Seastar is quite a small outfit, claiming the advantage of having a small number of people on the tour (a maximum of 35) which I was very much a fan of. When diving or snorkelling a reef there is a considerable difference between 35 people and 100 splashing about in the water and I would venture you'll have a much better chance of seeing something different. Smaller numbers also means you get to know the other passengers and crew a bit more which is also a bonus! (Plus they are less likely to lose you, which if you are familiar with Open Water, you'll know is a good thing!!). This does come with the compromise of Seastar being a bit more expensive than other options but if there is one thing I'm happy to not take the cheap option on, it would be activities like this! The crew are all quite young but are knowledgeable, friendly and enthusiastic. They make you feel very safe and all seem to know what they are doing.

Michaelmas Cay: Our first scuba experience and snorkelling

While most people were happy to simply snorkel on the boat, there is the option to have an additional introductory dive at the first reef (Michaelmas Cay). If there was anywhere in the world that we would want to try diving, this was it. It was a crazy, terrifying and awesome experience ... and I wrote a bit too much about it to fit in this post so if you want to know what an introductory dive is like, read my next post; What an introductory dive is like (original name, I know!)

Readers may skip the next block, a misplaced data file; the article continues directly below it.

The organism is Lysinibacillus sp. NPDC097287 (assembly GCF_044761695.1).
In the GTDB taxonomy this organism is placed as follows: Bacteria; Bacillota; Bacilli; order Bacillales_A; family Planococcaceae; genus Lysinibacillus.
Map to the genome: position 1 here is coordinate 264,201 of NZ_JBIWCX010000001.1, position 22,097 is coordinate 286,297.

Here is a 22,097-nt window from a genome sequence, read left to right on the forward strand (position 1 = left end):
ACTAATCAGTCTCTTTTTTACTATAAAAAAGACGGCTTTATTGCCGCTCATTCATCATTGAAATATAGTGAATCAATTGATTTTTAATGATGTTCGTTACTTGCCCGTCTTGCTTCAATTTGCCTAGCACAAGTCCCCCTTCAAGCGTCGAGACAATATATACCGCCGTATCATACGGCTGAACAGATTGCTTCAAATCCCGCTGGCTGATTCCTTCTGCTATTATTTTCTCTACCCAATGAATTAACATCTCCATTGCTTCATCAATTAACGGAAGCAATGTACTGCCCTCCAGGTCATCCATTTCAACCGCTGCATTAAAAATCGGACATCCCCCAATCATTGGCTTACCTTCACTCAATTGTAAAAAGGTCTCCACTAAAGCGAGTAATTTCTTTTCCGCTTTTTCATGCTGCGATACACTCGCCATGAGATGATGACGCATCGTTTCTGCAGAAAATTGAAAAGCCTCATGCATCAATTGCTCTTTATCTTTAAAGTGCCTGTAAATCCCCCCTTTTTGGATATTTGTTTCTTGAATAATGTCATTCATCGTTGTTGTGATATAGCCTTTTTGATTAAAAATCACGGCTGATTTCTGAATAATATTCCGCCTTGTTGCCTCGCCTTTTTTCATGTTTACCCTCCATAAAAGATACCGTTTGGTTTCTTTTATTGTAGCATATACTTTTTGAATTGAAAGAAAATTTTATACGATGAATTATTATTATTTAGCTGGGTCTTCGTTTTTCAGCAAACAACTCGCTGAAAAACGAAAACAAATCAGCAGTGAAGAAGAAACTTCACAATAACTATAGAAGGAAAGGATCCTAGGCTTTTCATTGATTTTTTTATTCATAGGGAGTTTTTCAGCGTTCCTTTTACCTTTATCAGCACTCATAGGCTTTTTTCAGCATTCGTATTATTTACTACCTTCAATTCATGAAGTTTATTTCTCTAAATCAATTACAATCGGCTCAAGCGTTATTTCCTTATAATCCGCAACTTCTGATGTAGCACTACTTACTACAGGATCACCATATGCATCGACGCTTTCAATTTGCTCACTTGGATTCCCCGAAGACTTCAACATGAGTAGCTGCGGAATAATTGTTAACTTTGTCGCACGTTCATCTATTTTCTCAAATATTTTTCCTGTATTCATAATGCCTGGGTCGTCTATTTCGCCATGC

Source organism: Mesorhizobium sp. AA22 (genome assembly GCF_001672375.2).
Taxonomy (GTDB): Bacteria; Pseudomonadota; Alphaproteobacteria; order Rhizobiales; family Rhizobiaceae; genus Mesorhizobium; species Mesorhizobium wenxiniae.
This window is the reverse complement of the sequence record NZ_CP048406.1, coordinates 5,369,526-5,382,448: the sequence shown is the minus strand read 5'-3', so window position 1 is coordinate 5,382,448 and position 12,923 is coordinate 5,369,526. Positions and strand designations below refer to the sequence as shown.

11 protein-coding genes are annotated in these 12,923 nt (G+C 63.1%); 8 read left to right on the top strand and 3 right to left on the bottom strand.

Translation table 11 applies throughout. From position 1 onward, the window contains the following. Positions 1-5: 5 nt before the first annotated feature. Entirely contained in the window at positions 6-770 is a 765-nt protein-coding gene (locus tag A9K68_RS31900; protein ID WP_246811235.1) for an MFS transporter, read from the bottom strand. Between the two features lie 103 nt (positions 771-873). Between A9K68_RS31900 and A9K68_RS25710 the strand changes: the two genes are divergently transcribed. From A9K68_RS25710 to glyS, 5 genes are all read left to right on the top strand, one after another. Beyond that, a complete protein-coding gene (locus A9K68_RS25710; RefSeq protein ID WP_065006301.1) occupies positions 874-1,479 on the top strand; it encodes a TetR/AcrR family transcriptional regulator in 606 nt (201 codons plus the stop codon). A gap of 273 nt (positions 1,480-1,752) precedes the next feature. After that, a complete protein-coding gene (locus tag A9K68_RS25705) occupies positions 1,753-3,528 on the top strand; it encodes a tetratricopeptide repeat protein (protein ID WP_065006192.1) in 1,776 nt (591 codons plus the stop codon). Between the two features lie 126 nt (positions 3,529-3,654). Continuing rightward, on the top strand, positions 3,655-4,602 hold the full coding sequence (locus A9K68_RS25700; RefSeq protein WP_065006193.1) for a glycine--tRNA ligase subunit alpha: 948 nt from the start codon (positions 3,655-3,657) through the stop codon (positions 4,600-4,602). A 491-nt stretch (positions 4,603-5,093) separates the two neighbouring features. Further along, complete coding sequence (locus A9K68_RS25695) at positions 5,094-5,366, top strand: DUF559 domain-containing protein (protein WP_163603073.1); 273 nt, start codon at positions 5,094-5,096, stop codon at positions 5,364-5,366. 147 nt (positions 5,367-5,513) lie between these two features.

After the scuba dive, snorkelling was surprisingly easy, much more so than our first snorkel with Ocean Rafting in the Whitsundays. Snorkelling at Michaelmas Cay (a small bird-covered Island on the middle reef) was also a great step closer to more open water, being on a relatively sheltered and shallow part, near the cay itself. Some people swam straight off the boat but most had a more gradual introduction to the water from the cay's shore which would be nice for a first time snorkeller.

After plenty of time to explore, we were all brought back in board to sit on the deck and enjoy a well deserved lunch of salads and cold meats then it was off to our next stop; Hastings Reef.

As we were queuing for lunch Lisa noticed a sting on her lip, a little like a nettle sting (a common, mild-stinging UK plant in case you don't know what a nettle is). The near-invisible, highly toxic, irukandji jellyfish is a constant terror on the north east coast so we thought it was worth making sure it wasn't one of those. The crew were lovely and chatted for a while, keeping an eye on it and eased the sting with some hot water and within a few minutes it was subsiding. Mini-scare over!